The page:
Friday, September 22, 2006

A Daily Briefing on Iran: Iranian Women Kick Out Against Football Ban

James Mill using the condition of Indian women to justify colonialism in India:

‘The condition of women is one of the most remarkable circumstances in the manners of nations… The history of uncultivated nations uniformly represents the women as in a state of abject slavery, from which they slowly emerge as civilization advances…A state of dependence more strict and humiliating than that which is ordained for the weaker sex among the Hindus cannot be conceived.’

Thus the construction of the women’s question was doubtless a strategy that was political in nature. It became a crucial tool for colonial ideology to establish and assert the moral superiority of the colonial rulers over the colonized

Compared to this post on popular blog 'RegimechangeIran':

A Daily Briefing on Iran: Iranian Women Kick Out Against Football Ban

Not so difficult to see what is going on here.

Monday, September 18, 2006

Guardian Unlimited Books | By genre | The politics of paranoia

The politics of paranoia

In an essay last week to mark the fifth anniversary of 9/11, Martin Amis hit out at the virulence of Islamism. Here, writer Pankaj Mishra lambasts Amis's 'moral superiority' and takes issue with the intellectual arrogance of political elites in the West who fail to understand the Muslim world. He argues that an out-of-touch US administration is repeating the fatal errors of the Vietnam War, resulting in a war on terror that is a political, military and intellectual fiasco.

What I found most interesting is Mishra's insight that such arrogance resonates deeply with an imperial attitude, which, decades after the collapse of empire has yet to die. Many thinkers in the West, unfortunately do not understand it is 'no longer the sole engine of global history.' 'Nothing,' Paul Valery wrote, 'can ever happen again without the whole world's taking a hand and for this reason no one will ever be able to predict or circumscribe the almost immediate consequences of any undertaking whatever.' 'The system of causes,' he wrote, 'controlling the fate of every one of us, and now extending over the whole globe, makes it reverberate throughout at every shock; there are no more questions that can be settled by being settled at one point.'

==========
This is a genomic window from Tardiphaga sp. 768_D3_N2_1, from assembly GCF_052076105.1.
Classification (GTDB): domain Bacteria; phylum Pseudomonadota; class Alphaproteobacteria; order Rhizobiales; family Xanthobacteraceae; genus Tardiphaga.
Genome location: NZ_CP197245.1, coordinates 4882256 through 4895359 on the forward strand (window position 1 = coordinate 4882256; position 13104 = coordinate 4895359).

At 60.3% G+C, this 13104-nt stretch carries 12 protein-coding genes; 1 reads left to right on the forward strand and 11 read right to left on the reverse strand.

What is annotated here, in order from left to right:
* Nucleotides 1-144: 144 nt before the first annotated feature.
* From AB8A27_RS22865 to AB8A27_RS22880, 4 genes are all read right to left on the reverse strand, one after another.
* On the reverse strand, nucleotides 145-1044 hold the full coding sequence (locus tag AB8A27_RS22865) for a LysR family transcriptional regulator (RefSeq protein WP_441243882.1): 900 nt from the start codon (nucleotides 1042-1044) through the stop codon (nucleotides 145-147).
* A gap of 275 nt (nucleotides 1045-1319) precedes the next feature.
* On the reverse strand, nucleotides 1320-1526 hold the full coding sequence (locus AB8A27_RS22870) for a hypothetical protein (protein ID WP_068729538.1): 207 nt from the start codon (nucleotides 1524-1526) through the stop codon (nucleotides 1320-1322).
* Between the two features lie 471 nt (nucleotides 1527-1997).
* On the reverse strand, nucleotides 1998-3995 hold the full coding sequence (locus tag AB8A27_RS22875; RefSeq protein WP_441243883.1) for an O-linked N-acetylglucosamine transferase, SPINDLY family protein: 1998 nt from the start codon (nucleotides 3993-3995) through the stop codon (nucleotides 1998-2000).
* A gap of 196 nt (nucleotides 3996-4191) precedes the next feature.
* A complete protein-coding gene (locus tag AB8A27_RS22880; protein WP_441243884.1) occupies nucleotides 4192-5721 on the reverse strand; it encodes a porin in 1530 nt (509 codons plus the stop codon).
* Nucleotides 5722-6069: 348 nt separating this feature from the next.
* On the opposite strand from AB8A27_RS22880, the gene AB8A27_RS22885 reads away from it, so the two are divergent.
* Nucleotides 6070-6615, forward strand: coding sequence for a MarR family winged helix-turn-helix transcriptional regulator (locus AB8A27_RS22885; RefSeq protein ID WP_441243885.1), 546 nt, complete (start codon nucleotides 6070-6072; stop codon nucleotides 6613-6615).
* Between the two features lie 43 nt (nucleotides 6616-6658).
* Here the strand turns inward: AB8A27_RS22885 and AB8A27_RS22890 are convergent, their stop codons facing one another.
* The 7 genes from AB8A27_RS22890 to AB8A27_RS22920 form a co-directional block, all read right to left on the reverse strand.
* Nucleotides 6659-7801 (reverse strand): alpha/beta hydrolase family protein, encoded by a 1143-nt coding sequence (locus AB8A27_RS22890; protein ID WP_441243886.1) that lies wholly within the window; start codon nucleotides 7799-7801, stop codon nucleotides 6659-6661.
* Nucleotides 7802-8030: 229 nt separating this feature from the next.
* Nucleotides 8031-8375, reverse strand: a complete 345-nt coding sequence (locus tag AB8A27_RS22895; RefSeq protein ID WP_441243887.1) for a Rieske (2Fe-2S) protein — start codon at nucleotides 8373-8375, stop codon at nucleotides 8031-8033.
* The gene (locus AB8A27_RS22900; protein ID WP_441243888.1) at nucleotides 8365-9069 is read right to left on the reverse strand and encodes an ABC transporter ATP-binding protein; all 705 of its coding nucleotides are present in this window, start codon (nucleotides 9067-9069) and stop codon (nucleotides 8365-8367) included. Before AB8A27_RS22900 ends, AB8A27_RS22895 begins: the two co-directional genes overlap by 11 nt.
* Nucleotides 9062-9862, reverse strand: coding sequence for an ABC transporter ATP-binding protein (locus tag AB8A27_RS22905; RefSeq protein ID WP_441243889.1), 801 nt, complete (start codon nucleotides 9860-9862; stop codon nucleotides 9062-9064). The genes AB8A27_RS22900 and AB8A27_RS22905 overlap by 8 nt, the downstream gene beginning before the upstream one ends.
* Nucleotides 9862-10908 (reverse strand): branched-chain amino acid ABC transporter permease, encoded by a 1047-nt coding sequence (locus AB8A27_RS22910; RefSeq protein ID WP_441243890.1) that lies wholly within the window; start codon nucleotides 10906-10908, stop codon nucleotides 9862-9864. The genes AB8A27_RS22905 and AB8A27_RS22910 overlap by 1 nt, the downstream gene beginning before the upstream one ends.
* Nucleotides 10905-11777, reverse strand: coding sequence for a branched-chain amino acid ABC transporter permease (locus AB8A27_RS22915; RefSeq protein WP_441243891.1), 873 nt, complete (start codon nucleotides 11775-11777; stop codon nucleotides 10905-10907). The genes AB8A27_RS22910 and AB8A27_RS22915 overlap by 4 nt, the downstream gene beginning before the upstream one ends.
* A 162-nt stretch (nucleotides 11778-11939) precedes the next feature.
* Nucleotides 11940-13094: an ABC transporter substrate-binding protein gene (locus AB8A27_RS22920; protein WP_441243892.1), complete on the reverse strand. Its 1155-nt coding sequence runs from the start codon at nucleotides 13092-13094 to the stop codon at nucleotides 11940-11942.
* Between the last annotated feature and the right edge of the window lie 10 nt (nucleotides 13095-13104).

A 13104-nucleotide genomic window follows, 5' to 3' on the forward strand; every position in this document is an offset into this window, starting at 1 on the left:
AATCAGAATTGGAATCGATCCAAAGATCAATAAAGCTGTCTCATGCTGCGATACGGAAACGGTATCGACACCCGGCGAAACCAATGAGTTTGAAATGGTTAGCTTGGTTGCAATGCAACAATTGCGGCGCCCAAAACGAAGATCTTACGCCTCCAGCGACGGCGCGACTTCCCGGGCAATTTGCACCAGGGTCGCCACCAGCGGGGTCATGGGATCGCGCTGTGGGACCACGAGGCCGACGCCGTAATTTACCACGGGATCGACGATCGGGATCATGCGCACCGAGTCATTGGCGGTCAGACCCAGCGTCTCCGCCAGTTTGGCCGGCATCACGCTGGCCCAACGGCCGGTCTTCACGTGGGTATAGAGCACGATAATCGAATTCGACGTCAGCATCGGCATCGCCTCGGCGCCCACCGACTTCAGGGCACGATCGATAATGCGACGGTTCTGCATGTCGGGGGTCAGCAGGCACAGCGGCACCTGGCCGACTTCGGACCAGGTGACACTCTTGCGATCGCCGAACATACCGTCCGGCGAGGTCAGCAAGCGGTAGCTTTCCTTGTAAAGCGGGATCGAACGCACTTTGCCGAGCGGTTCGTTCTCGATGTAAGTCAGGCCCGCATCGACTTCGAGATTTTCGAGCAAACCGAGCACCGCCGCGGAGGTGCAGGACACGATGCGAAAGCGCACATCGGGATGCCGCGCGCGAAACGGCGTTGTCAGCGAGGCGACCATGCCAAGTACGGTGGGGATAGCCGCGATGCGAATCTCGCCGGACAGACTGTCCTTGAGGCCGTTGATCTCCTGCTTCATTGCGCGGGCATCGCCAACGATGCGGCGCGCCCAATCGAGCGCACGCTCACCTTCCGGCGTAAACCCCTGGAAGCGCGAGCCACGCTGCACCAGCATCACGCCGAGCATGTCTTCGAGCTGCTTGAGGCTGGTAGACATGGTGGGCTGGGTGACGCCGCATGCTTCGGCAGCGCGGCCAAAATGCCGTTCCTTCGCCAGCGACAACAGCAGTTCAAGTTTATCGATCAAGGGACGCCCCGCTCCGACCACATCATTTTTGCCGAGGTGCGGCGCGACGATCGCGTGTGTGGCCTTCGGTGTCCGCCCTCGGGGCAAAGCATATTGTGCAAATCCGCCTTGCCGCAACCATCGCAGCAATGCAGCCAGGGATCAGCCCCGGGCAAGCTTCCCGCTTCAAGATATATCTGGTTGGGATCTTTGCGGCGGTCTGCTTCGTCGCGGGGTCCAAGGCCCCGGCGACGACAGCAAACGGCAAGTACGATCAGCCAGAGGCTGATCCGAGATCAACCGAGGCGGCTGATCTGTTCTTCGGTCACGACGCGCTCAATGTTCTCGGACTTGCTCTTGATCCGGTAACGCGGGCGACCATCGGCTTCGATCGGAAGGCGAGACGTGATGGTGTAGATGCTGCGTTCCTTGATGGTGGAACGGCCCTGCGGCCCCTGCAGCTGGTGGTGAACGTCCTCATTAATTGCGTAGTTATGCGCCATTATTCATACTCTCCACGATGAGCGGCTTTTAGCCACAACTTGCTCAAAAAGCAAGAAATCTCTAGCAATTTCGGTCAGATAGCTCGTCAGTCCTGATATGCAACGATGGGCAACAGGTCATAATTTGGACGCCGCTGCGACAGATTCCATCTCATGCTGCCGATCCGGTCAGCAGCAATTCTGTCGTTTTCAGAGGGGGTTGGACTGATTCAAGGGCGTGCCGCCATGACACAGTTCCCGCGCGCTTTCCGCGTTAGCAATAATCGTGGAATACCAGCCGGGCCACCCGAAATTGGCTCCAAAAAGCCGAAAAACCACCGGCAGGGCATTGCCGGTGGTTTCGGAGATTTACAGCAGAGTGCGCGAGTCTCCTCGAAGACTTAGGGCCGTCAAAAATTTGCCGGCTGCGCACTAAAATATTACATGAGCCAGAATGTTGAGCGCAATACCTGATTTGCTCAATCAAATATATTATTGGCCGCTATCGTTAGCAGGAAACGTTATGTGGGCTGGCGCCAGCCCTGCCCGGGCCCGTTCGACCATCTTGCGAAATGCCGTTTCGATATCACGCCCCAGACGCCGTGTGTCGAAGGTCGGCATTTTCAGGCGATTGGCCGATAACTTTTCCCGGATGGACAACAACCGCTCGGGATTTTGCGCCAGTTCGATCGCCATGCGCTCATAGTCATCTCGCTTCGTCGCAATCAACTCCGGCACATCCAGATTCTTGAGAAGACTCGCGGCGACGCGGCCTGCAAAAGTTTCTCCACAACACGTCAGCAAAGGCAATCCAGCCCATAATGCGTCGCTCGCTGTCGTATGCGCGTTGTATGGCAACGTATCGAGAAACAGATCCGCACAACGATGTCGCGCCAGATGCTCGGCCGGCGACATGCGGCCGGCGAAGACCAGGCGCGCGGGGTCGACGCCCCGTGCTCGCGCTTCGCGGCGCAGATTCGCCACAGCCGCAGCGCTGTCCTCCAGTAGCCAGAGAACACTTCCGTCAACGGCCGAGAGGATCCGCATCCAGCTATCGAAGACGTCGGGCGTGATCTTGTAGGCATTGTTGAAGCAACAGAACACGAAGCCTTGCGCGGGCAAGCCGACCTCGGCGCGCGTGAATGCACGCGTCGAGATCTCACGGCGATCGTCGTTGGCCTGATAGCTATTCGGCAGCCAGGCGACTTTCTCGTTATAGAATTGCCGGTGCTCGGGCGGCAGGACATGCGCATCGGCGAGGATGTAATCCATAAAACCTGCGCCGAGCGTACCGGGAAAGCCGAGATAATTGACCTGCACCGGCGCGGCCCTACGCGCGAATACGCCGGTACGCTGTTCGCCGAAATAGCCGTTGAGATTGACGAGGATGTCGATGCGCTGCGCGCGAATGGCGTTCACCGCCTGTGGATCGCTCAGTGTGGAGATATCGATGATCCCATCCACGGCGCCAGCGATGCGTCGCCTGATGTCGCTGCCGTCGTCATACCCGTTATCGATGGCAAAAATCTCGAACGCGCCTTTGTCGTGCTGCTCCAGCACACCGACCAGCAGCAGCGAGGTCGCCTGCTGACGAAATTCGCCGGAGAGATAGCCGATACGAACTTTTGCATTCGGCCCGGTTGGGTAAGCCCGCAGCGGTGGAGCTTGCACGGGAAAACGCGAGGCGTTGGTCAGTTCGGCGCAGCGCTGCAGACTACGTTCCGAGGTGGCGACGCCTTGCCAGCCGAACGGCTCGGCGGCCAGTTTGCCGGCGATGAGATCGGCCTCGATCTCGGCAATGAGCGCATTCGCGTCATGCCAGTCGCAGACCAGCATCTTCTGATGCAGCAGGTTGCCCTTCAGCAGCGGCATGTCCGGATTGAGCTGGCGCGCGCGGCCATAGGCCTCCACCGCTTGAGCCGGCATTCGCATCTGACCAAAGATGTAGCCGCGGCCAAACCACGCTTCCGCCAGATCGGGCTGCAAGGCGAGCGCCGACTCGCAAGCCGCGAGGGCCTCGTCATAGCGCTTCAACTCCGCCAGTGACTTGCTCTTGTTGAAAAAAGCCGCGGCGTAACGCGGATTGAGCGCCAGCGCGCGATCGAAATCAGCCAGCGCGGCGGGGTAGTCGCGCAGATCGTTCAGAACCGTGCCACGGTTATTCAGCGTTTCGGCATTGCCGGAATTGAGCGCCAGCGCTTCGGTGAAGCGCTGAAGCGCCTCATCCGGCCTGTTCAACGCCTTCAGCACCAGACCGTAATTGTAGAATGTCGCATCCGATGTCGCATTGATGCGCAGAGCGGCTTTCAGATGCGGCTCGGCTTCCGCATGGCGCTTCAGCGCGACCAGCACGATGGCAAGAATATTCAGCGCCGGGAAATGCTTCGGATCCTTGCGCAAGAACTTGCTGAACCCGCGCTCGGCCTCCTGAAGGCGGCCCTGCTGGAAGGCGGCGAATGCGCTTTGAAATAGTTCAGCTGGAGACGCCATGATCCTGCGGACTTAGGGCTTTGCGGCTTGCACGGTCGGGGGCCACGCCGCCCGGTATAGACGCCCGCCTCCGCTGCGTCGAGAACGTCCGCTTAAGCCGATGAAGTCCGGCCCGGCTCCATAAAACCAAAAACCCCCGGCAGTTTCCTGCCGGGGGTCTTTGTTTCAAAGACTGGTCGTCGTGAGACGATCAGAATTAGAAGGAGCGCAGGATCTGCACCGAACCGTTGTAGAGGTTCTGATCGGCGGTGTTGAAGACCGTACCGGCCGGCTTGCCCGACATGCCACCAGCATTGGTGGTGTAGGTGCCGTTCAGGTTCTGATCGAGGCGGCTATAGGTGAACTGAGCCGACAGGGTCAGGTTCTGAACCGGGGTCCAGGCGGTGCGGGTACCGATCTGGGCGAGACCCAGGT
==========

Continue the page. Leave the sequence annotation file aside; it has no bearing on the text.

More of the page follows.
Another leftover of imperial thinking is the crude binarism which classified the West, whatever that may be, as rational and controlled and non-Westerners as irrational, perverse and obsessed with sex.
'The impulse towards rational inquiry,' Amis asserts, 'is by now very weak in the rank and file of the Muslim male.' Apparently 'they are all very irrational out there' because radical Islam is constipated and sexually frustrated. Such imaginings allowed colonisers to feel superior while simultaneously enjoying voyeuristic descriptions and images (see Dominique Ingres painting of The Turkish Bath below) of supposedly morally lax, bestial Indians/Persians/ Egyptians/ Africans. Unfortunately as Mishra notes, such strident belief in 'Western' rationality and restraint are now commonplace in elite liberal-left as well as conservative circles in the government and media.

Guardian Unlimited Books | By genre | The politics of paranoia

Martin Amis's Essay:,,1868732,00.html

Dominique Ingres - The Turkish Bath (1859). This along with the 'typical' harem scene were obsessions of many European artists, many of whom visited the East and subjected the colonised to their voyeuristic imperial gaze, representing them in largely imagined scenes.